Nurses are threatening to close beds in Queensland public hospitals amid savage budget cuts they claim are putting patient safety at risk.
In the wake of significant job losses in public hospitals, Queensland Nurses Union secretary Beth Mohle said members across the state were assessing staffing levels against the number of patients they had to care for.
She said bed closures were possible.
"That's what we have to do if we haven't got enough resources," Ms Mohle said.
"That's our workload management tool to maintain safe levels of patient care."
She said the Toowoomba Base Hospital was already on notice beds might close after concerns management planned to cut down on nurses filling in for those on leave.
"The State Government has no right to ask nurses and midwives to do more and more with less and less," Ms Mohle said.
"It is unsafe and that is not acceptable.
"The likelihood that nurses and midwives will have to take action to protect patient safety, in many Queensland Health facilities and services, is increasing by the day."
She said the QNU would do its best to announce when they planned to close beds.
The last time Queensland experienced widespread public hospital bed closures by nurses was in 2002 during enterprise bargaining negotiations when up to 1000 beds were closed.
As health bosses in Queensland's southeast announced hundreds of job losses this week, Ms Mohle said bed closures would be considered on a "case-by-case basis".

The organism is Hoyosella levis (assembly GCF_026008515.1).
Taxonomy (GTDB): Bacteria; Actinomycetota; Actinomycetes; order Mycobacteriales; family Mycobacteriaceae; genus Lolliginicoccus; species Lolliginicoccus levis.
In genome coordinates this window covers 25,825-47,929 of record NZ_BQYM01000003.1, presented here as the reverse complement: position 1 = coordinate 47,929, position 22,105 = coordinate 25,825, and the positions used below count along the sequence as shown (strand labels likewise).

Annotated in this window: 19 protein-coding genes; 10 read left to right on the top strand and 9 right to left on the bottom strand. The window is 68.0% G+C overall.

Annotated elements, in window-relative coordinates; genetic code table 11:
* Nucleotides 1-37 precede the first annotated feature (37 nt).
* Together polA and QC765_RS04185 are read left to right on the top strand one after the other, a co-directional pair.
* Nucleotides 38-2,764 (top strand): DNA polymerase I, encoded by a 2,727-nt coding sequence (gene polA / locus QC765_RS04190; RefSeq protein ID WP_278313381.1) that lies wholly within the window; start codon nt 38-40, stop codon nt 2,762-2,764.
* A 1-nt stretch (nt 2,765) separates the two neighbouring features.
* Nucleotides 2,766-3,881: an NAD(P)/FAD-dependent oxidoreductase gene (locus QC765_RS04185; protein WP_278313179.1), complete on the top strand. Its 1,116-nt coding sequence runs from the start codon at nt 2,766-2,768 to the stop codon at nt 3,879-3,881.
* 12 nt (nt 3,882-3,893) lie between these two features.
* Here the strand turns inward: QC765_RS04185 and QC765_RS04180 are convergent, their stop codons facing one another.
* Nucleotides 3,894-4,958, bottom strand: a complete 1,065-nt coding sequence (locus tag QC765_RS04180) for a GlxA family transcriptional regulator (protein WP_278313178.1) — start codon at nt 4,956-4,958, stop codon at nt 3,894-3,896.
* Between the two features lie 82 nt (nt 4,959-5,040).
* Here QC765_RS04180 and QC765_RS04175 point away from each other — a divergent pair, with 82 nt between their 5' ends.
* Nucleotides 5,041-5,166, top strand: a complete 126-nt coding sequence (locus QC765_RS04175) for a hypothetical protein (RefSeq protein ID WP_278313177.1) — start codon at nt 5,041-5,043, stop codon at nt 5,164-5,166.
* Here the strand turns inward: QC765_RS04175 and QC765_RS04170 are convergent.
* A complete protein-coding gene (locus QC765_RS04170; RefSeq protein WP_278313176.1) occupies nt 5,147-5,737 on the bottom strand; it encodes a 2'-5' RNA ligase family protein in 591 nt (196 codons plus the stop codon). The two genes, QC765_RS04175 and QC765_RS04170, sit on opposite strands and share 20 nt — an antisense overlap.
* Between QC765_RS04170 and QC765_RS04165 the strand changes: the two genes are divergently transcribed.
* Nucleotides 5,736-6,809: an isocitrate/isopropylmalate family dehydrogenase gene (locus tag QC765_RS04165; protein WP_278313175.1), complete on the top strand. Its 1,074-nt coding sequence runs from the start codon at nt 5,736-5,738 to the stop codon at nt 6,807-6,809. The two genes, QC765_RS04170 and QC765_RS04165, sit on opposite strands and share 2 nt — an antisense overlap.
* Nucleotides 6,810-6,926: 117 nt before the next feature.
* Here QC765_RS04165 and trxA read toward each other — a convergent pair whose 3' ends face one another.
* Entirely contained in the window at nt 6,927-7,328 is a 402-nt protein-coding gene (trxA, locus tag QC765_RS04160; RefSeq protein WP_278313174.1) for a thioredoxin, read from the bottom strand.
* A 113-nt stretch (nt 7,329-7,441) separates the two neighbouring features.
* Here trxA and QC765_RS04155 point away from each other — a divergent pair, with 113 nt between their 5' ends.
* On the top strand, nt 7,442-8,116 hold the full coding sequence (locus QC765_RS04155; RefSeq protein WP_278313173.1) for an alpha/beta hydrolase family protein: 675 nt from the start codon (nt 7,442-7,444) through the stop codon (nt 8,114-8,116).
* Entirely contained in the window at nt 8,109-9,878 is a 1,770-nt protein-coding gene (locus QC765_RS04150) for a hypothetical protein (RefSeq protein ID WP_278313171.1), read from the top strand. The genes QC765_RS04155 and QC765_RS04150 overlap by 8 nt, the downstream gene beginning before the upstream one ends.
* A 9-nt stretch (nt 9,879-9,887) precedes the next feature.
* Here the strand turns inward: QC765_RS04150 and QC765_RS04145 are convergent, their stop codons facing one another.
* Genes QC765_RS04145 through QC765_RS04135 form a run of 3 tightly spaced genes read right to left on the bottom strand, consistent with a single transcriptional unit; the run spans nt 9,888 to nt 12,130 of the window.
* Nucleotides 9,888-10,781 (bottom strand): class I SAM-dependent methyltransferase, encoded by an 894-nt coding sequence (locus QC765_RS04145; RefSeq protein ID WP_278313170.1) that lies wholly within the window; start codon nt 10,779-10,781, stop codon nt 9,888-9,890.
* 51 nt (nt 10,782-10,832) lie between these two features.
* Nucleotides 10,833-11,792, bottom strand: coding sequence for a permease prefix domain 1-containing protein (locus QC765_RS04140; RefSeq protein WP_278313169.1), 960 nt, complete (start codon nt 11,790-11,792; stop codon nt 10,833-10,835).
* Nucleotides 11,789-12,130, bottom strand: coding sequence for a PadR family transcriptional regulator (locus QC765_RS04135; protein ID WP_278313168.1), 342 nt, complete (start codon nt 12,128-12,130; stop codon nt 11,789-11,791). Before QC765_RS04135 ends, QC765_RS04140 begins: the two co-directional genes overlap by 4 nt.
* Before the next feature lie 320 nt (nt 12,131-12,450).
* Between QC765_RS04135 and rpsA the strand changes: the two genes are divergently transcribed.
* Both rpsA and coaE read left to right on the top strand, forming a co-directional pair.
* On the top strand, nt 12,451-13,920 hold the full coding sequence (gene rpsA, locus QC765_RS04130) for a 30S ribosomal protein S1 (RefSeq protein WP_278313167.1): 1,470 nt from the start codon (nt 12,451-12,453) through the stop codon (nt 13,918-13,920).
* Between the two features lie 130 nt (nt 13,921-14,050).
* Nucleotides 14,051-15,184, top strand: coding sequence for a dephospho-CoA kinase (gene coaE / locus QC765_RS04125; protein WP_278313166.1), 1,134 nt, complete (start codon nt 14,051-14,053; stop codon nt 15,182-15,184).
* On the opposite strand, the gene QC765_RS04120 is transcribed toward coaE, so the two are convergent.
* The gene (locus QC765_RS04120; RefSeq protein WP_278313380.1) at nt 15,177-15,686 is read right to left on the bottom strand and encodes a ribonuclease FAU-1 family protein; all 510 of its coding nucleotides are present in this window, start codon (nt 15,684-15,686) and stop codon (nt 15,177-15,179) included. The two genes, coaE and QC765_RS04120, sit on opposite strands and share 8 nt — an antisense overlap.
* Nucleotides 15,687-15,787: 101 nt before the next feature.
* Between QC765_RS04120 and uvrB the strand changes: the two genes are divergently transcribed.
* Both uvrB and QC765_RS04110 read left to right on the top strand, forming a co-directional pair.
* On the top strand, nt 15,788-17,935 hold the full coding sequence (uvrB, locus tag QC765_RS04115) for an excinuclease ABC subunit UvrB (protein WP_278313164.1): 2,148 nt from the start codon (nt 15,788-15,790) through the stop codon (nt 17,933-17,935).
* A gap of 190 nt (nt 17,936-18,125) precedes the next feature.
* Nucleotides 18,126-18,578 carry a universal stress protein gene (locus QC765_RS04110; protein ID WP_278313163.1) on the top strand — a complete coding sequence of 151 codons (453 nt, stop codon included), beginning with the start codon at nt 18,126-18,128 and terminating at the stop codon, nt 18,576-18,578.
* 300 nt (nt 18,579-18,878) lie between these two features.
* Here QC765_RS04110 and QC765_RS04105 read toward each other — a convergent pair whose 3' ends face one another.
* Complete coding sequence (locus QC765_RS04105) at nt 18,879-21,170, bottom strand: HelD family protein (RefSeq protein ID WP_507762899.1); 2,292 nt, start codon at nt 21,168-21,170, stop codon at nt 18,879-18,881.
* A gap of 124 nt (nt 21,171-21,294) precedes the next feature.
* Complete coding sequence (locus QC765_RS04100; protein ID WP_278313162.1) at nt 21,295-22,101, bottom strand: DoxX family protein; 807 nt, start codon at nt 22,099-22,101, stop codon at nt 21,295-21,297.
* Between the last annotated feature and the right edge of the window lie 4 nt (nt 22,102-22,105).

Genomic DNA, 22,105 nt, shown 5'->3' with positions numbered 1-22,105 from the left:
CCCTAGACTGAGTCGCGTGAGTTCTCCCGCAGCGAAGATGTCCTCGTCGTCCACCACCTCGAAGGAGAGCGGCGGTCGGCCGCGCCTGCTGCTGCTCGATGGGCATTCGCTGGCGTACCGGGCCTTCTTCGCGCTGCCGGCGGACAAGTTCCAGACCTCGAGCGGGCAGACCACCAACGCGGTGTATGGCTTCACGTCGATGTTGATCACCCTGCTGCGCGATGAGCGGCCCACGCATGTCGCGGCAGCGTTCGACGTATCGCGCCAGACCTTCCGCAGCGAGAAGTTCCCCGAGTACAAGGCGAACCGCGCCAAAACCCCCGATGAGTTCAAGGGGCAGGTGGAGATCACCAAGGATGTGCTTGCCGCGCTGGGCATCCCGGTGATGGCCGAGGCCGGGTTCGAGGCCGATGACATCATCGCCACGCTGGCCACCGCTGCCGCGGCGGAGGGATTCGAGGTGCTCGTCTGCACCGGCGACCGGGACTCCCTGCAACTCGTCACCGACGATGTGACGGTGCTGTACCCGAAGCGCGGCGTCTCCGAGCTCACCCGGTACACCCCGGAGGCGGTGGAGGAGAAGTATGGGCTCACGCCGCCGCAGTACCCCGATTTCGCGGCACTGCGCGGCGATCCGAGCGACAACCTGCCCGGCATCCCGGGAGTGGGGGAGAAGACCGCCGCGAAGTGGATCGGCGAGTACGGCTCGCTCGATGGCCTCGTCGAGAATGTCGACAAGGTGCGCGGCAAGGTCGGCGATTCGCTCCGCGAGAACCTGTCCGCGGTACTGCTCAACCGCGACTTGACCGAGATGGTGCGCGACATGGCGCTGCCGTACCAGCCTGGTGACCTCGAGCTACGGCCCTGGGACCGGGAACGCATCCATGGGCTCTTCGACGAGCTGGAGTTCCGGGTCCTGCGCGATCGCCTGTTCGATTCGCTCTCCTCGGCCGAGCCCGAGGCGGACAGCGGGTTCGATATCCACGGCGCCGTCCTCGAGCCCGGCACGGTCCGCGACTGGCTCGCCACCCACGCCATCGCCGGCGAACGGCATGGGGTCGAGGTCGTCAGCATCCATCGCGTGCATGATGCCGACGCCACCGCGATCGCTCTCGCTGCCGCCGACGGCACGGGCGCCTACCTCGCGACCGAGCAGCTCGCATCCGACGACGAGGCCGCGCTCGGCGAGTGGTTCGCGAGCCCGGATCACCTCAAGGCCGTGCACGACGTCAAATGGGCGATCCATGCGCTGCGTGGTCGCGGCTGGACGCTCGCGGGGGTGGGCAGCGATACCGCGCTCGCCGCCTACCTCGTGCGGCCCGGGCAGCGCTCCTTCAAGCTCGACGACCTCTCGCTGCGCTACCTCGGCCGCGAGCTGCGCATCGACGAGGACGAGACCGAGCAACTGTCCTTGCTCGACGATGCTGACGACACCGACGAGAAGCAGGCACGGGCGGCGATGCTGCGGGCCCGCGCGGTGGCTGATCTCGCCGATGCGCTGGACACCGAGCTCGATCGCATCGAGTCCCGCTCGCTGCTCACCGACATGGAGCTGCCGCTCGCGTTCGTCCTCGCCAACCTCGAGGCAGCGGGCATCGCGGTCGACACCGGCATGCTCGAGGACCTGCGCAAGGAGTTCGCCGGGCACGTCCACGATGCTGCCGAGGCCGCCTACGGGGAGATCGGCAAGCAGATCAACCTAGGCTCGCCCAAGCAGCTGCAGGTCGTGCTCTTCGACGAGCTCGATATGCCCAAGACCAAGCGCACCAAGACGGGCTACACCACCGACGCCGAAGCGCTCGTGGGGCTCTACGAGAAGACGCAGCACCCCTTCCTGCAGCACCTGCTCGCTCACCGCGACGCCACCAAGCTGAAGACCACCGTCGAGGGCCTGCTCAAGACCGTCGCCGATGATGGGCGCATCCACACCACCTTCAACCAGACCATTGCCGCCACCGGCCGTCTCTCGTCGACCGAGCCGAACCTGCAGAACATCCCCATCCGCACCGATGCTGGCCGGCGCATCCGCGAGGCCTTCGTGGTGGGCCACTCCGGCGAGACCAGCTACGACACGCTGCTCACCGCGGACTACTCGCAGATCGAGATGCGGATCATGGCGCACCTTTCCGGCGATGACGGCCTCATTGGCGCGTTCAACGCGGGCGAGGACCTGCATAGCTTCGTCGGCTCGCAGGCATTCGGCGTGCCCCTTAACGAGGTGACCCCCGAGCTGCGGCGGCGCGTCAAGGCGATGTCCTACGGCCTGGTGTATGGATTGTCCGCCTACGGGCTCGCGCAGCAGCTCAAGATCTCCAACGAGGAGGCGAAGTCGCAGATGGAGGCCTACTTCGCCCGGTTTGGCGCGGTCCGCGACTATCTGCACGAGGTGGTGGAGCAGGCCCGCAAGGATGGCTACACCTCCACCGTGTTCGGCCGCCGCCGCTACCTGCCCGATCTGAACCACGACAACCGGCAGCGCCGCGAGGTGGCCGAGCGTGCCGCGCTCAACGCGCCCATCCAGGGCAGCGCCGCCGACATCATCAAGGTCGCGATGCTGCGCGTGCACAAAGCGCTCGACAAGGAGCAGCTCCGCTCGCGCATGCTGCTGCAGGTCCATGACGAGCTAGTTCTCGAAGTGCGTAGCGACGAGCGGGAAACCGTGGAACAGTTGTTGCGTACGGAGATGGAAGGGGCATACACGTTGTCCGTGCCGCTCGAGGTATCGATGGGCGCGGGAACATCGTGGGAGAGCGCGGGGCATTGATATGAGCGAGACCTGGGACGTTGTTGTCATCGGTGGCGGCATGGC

Paediatric health workers will know by the end of today whether they still have a job under the pre-Christmas cuts.
Children's Health Queensland will shed 99 full-time equivalent staff, including 15 positions already vacant, to meet a $15 million savings target.
The Courier-Mail has learned axed positions include senior nurses and a large number of administration officers.
Ms Mohle said she was devastated by the cuts.
"These are positions that are central to ensuring high quality paediatric services," she said.
The Hospital and Health Board chair Susan Johnson told workers this week the reductions could have been much more savage.
In her address to staff, obtained by The Courier-Mail, she said Children's Health Queensland had been told it was expected to cut 187 full-time positions.
"Our job as a board and a leadership team was not to blindly push through significant change without testing the basis for it," Ms Johnson said.
"Our job was to gain the best possible outcome for our service in very, very difficult circumstances.
Ms Johnson said the board had been able to halve the number of job losses after two months of negotiations with Queensland Health and the Newman Government.
A spokeswoman for Health Minister Lawrence Springborg accused the QNU of being "puppets of the Labor Party".